Thacher Students Test the Waters in Turtle Conservation Chemistry
"Tackling real-world problems gives us a deeper understanding of the concepts we are learning in the classroom."
Every other week, Thacher Advanced Chemistry students can be found collecting water from ponds at the Turtle Conservancy (TC), a conservation organization working to protect tortoises and freshwater turtles worldwide. A new partnership between Thacher and the TC has proven to be beneficial to both groups. Chemistry teacher, Tommy Hattori, was able to design a project-based, applied-chemistry course based on students’ interests, in a non-traditional learning space, working for the greater good; and the Turtle Conservancy turned over a key project to Thacher students, freeing up their staff for other responsibilities. “The water quality work is so helpful to us—as a small non-profit, we don’t always have the resources to cover these important projects,” said Kelly Herbinson, conservation programs and development coordinator for the conservancy.
The TC’s Ojai facility houses dozens of species of turtles and tortoises, so the chemistry students are taking samples from six or seven ponds weekly. Back in the classroom, they perform tests on the samples and record the results. The staff compares recent tests to optimal environmental targets and makes the necessary adjustments.
Already, the class’s work if having a positive impact. The Galapagos tortoise is a land-based species, so you might not think that water quality is important to them. But sub-optimal conditions in their drinking water can affect their health. While testing their drinking water pond, the students discovered elevated nitrate and phosphate and low oxygen levels, which they realized was caused by a lack of circulation in the pond. Following the students’ recommendations, the staff installed a water circulation system, and the tests the following week showed significant improvements. Herbinson said that these types of fine scale adjustments should help the overall health of the animals.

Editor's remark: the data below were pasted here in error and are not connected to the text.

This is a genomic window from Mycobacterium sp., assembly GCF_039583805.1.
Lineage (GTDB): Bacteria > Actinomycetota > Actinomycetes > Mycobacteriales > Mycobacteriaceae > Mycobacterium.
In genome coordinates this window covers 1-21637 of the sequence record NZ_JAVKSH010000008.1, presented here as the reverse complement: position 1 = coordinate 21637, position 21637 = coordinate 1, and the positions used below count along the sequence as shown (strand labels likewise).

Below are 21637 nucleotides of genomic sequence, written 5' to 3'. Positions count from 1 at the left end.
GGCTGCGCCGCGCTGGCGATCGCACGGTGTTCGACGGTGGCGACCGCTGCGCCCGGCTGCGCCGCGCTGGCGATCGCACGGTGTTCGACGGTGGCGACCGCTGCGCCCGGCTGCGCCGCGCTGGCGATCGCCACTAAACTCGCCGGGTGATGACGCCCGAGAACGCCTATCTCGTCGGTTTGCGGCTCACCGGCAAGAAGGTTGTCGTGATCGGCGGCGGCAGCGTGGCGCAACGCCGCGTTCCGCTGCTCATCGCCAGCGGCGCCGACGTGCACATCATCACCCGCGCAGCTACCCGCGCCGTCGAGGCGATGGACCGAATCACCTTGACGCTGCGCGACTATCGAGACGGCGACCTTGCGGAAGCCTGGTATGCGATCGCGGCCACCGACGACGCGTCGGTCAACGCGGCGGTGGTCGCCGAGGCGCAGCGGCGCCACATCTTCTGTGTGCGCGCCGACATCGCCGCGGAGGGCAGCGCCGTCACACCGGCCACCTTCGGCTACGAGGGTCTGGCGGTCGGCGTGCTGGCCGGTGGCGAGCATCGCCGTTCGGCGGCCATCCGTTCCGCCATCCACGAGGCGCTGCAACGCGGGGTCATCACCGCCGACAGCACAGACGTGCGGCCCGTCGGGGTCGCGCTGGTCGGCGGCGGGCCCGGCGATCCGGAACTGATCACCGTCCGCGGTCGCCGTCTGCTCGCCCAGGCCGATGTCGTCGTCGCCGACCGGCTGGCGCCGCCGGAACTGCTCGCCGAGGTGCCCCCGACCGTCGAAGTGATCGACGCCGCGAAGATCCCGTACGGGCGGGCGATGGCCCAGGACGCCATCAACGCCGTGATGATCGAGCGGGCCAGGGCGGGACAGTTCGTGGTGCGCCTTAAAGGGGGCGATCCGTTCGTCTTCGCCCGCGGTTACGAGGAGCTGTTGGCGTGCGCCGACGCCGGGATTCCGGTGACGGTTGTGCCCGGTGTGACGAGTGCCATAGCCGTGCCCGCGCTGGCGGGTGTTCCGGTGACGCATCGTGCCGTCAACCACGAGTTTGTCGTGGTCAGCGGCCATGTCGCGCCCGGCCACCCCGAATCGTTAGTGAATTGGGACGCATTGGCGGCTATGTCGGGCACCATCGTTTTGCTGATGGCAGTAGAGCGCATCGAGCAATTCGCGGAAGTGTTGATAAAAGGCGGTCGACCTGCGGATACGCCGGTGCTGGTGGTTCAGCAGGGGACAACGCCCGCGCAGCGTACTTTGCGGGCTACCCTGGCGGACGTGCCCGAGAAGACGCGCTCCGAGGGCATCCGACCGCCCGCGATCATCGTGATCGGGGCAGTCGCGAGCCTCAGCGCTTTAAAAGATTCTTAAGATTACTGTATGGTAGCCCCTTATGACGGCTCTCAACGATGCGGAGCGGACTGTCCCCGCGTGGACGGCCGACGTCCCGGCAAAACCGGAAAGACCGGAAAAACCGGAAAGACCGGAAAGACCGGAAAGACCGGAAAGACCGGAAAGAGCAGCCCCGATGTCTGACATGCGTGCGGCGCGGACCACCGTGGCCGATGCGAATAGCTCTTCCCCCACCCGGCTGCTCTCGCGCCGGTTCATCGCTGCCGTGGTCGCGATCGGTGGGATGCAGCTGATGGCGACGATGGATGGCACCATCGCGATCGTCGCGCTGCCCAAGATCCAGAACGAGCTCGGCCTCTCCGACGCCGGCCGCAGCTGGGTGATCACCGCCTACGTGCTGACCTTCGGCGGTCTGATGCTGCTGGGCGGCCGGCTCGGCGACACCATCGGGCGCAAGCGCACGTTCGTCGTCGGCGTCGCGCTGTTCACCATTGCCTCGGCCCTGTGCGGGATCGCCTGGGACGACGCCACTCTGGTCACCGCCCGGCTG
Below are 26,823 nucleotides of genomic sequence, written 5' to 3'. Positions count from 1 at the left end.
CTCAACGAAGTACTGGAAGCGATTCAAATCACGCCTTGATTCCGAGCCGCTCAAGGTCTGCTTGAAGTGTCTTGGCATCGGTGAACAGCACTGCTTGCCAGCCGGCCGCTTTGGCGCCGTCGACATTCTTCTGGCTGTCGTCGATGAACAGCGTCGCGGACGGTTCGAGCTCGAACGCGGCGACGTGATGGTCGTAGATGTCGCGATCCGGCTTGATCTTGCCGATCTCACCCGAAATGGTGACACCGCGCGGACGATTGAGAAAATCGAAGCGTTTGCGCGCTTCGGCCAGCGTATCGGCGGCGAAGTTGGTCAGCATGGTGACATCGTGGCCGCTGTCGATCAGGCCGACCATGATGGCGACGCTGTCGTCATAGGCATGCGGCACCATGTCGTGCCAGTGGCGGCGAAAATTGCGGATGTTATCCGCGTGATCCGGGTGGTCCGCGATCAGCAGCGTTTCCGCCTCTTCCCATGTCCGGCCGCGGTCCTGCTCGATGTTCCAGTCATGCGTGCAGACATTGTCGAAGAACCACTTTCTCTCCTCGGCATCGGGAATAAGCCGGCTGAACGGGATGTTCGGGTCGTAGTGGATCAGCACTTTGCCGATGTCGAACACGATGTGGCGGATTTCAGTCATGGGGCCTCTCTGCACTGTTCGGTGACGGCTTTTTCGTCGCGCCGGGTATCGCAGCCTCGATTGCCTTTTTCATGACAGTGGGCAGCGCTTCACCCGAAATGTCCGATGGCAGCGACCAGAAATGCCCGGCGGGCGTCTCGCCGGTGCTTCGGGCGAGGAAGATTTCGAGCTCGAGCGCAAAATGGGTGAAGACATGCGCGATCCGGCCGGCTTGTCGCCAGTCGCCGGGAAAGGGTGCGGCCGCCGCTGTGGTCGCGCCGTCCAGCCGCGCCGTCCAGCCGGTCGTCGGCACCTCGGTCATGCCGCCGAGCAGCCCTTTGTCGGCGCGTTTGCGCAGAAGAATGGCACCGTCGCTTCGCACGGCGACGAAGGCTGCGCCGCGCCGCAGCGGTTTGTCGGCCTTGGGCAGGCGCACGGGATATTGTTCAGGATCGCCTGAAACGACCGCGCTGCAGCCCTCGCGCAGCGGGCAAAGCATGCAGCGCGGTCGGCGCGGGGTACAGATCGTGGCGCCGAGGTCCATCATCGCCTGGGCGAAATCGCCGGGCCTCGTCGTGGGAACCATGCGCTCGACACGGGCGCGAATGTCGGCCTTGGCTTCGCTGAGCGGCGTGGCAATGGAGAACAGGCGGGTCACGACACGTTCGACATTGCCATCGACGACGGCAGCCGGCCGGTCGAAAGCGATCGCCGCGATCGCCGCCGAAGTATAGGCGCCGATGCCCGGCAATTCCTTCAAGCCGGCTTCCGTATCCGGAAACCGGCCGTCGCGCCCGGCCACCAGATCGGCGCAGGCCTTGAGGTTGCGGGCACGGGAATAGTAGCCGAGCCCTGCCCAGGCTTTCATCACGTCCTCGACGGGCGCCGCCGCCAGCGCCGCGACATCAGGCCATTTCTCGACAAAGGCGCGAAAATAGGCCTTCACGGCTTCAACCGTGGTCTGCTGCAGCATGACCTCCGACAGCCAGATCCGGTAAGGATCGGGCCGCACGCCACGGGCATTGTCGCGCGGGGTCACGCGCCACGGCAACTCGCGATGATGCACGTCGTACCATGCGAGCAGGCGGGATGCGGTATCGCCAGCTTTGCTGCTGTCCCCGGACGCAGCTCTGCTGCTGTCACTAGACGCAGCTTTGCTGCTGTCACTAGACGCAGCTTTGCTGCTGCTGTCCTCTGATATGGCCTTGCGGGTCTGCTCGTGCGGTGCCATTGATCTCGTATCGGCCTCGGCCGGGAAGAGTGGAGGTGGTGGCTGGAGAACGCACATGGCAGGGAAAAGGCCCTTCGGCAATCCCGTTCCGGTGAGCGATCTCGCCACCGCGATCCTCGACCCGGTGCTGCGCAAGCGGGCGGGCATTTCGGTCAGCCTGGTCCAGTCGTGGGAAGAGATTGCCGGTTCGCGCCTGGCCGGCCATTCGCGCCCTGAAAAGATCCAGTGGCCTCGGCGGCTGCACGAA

Students value this opportunity to solve immediate problems with their coursework. Karina ’21 noted, “Tackling real-world problems gives us a deeper understanding of the concepts we are learning in the classroom and helps bridge the gap between knowledge and application. This will help us in our future when we will be required to not only have knowledge, but real-world skills to handle problems in our careers.”
Many opportunities for broader collaboration between Thacher and the TC are possible.The TC staff and Thacher faculty are looking for ways to include other academic areas in the collaboration. For instance, Herbinson said that they hope to invite advanced writing classes to investigate ways to “communicate highly technical information to the public.” This is one of only 20-or-so projects that they are considering, including student travels to conservation sites maintained by the conservancy on native turtle and tortoise habitats across the globe, to gain hands-on applied experience.
An elective entitled Citizen Scienceis another current collaboration between the Thacher Science Department and the Turtle Conservancy. Look for more information on that class soon.
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